Bladder Medication Can Cause Blindness

Bladder Medication Can Cause Blindness

June 19, 2020 | Pharmaceutical Litigation

Orphan drug affects eyesight

Having been widely prescribed for decades, the Elmiron bladder medication has recently been found to be toxic to the retina (damage).

An article published by the American Academy of Ophthalmology in 2018 described six patients experiencing pigmentary maculopathy after chronic exposure to Elmiron (pentosan polysulfate sodium) for interstitial cystitis.

The following year, an update noted that ten other IC patients had been diagnosed with the same condition.

Looming lawsuits

Complaints filed against the Elmiron laboratory are claiming that long-term use of this orphan drug – developed mainly to treat painful bladder syndrome – may cause a rare eye condition called pigmentary maculopathy.

Affecting the central portion of the retina (the macula), this type of macular degeneration can lead to blindness.

In May 2020, a lawsuit was brought against J&J subsidiary Janssen Pharmaceuticals, seeking class certification in order to set up a fund to monitor the vision of patients taking Elmiron.

Several other lawsuits have also been filed by IC patients complaining of permanent vision loss caused by this bladder medication.

On the market for two decades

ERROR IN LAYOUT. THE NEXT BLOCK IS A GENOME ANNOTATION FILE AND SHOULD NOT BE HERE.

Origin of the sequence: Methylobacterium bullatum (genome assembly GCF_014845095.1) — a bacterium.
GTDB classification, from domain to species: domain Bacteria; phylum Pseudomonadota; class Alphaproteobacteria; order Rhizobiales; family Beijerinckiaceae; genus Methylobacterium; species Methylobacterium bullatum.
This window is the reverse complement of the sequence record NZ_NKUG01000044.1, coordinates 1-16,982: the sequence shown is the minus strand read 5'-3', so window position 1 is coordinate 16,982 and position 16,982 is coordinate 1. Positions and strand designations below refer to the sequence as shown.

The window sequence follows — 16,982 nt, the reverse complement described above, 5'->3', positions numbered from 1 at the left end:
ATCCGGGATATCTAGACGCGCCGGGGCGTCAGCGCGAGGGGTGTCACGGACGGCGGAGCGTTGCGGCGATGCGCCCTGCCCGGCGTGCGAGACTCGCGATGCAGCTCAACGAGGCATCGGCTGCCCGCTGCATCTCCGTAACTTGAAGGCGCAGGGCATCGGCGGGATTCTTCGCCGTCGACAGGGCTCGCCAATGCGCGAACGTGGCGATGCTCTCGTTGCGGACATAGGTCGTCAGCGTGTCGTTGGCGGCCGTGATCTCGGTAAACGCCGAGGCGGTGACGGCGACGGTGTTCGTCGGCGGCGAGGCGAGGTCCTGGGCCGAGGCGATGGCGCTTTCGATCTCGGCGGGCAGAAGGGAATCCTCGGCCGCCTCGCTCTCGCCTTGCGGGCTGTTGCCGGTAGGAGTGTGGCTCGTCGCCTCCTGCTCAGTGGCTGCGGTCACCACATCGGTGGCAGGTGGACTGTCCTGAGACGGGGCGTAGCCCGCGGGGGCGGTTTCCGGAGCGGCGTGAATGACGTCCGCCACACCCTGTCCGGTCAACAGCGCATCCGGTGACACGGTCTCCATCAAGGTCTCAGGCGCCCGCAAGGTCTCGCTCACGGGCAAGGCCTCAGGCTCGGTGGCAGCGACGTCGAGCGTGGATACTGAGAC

Approved by the FDA in 1996, Elmiron was initially owned by Alza Corporation, which merged with Johnson & Johnson in 2001 through a $10.5 billion stock-for-stock transaction.

Since then, Janssen Pharmaceuticals has marketed Elmiron under the J&J umbrella.

However, there are allegations that this laboratory failed to provide any warnings of retinopathy or maculopathy associated with this drug, and did not advise patients to monitor their sight through regular eye examinations.

Although approved by the FDA for treating interstitial cystitis, its mechanism of action is still unknown.

Believed to serve as a buffer for the delicate bladder lining – making it less leaky and thus less inflamed and painful – this medication may control cell permeability, shielding fragile mucous membranes from irritating substances in urine.

Taken as a capsule three times a day, Elmiron (pentosan polysulfate sodium) resembles blood-thinning heparin, as pentosan is a man-made drug with weak anticoagulant effects.

An effective fibrinolytic, it strengthens the bladder lining, plugging leaks for less inflammation and pain.

Massive database study

In October 2019, a study conducted by three concerned ophthalmologists at Kaiser Permanente showed that long-term Elmiron use was indeed linked to retina damage.

Trawling through the Kaiser database of 4.3 million names, they found 140 IC patients who had taken an average of 5000 pills each during fifteen years of treatment, with 91 of them agreeing  to come in for tests.

After detailed retinal imaging, they were divided into three categories: normal, possible abnormality and definite abnormality.

Among them, 22 showed clear signs of drug toxicity, with this rate rising in parallel to the amount of the drug taken: up from 11% among patients taking 500 to 1000 grams to 42% among patients taking 1500 grams or more.